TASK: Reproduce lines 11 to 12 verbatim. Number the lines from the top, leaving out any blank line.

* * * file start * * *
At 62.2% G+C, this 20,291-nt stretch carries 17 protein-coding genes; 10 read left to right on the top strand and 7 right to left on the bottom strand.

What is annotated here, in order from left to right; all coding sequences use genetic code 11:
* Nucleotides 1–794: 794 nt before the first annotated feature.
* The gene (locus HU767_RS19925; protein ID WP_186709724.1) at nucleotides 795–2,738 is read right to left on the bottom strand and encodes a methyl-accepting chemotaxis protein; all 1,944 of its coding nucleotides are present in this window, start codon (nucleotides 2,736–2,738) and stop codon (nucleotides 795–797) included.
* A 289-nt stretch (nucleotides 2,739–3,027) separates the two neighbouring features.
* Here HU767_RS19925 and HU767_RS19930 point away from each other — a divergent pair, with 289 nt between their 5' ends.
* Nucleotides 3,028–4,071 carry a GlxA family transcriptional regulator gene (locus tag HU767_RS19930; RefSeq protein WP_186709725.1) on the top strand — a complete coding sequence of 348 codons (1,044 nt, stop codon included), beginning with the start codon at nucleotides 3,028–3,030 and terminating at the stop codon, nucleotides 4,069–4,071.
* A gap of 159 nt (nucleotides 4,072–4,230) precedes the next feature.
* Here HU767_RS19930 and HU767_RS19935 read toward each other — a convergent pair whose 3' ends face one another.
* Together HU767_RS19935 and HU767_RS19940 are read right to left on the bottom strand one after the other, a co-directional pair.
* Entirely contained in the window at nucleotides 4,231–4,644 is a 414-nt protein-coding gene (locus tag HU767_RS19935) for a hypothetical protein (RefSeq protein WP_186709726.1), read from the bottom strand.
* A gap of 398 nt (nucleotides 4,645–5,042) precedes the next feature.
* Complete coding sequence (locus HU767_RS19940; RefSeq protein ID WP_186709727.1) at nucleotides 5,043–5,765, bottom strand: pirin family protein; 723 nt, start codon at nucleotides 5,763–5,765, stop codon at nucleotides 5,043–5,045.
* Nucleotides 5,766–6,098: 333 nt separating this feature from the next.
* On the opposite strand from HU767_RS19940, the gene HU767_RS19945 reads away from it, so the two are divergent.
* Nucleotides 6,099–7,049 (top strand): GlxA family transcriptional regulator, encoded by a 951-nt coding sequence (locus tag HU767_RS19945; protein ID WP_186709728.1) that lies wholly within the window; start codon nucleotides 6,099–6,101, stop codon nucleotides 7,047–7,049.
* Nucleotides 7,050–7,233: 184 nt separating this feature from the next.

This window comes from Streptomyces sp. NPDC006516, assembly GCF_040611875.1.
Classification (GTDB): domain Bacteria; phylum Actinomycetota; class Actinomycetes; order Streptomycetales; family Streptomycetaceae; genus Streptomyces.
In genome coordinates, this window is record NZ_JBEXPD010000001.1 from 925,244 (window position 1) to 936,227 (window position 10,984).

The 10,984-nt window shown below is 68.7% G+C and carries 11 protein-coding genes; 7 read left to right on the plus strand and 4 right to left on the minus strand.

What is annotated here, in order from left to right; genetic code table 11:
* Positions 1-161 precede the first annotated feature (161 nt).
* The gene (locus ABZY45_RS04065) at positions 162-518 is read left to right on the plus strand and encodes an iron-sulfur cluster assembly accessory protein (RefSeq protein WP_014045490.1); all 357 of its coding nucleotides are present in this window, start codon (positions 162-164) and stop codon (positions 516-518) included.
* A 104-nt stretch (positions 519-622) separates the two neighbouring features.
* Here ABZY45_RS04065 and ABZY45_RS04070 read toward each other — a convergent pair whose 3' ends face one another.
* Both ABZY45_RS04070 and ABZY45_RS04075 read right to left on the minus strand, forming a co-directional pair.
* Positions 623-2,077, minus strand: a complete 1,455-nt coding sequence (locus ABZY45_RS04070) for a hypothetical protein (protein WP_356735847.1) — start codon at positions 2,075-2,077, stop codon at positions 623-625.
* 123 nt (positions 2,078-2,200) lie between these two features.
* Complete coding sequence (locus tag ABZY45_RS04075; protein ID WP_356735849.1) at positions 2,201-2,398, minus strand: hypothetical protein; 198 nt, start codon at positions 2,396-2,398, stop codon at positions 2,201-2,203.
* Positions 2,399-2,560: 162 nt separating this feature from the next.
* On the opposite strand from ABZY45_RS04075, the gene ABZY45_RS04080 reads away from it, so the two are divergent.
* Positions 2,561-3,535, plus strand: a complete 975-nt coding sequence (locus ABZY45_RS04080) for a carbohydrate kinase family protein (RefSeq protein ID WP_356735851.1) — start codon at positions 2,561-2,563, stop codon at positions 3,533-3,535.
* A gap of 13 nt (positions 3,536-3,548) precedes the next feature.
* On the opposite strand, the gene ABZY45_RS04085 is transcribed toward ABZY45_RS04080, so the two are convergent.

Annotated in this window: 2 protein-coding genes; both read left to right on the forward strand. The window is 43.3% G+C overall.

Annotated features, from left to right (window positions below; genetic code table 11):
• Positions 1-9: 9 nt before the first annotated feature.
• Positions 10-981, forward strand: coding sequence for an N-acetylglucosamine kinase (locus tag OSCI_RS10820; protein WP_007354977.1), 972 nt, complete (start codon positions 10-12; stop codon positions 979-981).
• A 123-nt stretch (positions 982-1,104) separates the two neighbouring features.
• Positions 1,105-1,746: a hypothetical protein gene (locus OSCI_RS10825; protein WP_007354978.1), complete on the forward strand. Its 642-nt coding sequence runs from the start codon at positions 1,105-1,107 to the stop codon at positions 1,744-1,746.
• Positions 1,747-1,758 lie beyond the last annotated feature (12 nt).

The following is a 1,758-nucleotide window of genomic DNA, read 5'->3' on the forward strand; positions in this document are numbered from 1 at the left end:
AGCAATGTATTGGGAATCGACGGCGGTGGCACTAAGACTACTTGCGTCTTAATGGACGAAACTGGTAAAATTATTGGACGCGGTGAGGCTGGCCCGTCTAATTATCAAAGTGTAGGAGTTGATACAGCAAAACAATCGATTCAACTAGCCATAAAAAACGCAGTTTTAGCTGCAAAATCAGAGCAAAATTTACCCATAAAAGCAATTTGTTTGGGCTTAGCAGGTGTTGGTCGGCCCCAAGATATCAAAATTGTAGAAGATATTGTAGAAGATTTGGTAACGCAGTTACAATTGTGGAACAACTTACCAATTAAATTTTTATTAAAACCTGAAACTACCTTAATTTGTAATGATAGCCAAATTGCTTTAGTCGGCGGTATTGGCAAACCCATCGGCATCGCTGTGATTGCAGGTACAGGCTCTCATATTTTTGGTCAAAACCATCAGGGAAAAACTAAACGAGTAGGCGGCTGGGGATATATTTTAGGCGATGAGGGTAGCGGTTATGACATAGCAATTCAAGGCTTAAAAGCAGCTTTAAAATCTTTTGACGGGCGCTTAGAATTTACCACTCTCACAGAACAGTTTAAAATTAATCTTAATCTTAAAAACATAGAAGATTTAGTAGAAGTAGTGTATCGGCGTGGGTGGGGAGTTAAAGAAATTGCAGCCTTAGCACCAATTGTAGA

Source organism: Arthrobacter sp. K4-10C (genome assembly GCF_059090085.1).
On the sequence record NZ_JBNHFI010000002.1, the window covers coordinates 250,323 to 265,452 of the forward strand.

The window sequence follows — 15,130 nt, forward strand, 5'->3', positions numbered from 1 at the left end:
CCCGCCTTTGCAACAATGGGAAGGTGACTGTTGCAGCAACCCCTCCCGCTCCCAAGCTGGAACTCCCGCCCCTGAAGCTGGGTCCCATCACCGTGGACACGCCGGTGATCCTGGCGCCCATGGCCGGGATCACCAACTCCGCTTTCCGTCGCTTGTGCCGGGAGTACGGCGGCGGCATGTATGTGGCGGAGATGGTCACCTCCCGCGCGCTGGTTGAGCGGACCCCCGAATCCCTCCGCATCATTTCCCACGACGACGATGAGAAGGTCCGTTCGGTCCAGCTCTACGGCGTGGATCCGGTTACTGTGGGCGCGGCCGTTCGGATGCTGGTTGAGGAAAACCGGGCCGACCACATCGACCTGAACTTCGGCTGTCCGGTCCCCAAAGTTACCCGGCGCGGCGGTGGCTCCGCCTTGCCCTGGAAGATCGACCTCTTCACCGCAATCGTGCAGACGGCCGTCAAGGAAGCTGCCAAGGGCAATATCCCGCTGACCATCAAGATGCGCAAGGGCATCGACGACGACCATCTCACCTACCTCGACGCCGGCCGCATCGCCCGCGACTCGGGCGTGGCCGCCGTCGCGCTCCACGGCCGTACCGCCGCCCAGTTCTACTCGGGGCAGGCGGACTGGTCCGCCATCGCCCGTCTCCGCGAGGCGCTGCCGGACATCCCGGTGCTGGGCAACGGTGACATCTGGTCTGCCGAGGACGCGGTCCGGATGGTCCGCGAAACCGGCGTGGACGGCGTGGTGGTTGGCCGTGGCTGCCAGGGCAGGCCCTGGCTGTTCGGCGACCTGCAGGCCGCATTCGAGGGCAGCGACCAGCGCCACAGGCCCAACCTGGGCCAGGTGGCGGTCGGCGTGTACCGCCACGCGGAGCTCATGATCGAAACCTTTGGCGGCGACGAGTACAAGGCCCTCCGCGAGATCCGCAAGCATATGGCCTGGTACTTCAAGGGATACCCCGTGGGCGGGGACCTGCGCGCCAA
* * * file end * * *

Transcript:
* Entirely contained in the window at nucleotides 4,231–4,644 is a 414-nt protein-coding gene (locus tag HU767_RS19935) for a hypothetical protein (RefSeq protein WP_186709726.1), read from the bottom strand.
* A gap of 398 nt (nucleotides 4,645–5,042) precedes the next feature.